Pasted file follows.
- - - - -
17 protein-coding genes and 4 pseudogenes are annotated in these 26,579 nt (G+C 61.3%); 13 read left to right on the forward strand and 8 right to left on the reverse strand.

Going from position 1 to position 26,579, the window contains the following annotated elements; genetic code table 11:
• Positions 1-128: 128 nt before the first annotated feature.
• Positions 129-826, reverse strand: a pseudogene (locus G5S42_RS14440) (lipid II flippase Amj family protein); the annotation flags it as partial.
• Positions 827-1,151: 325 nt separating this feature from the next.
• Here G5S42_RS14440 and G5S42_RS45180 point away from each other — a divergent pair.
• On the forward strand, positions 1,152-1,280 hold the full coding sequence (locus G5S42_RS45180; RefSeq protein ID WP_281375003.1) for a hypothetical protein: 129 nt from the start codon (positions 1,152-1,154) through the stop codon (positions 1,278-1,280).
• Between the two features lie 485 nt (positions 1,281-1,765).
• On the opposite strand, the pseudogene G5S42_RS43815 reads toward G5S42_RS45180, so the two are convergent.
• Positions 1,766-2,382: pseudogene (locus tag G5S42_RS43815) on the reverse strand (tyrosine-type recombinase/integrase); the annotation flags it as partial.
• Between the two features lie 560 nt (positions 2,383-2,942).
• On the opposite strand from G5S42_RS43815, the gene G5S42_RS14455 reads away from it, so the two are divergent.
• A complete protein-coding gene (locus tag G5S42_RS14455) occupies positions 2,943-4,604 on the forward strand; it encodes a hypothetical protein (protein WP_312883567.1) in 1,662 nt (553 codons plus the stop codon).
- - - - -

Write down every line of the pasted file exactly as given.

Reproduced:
17 protein-coding genes and 4 pseudogenes are annotated in these 26,579 nt (G+C 61.3%); 13 read left to right on the forward strand and 8 right to left on the reverse strand.

Going from position 1 to position 26,579, the window contains the following annotated elements; genetic code table 11:
• Positions 1-128: 128 nt before the first annotated feature.
• Positions 129-826, reverse strand: a pseudogene (locus G5S42_RS14440) (lipid II flippase Amj family protein); the annotation flags it as partial.
• Positions 827-1,151: 325 nt separating this feature from the next.
• Here G5S42_RS14440 and G5S42_RS45180 point away from each other — a divergent pair.
• On the forward strand, positions 1,152-1,280 hold the full coding sequence (locus G5S42_RS45180; RefSeq protein ID WP_281375003.1) for a hypothetical protein: 129 nt from the start codon (positions 1,152-1,154) through the stop codon (positions 1,278-1,280).
• Between the two features lie 485 nt (positions 1,281-1,765).
• On the opposite strand, the pseudogene G5S42_RS43815 reads toward G5S42_RS45180, so the two are convergent.
• Positions 1,766-2,382: pseudogene (locus tag G5S42_RS43815) on the reverse strand (tyrosine-type recombinase/integrase); the annotation flags it as partial.
• Between the two features lie 560 nt (positions 2,383-2,942).
• On the opposite strand from G5S42_RS43815, the gene G5S42_RS14455 reads away from it, so the two are divergent.
• A complete protein-coding gene (locus tag G5S42_RS14455) occupies positions 2,943-4,604 on the forward strand; it encodes a hypothetical protein (protein WP_312883567.1) in 1,662 nt (553 codons plus the stop codon).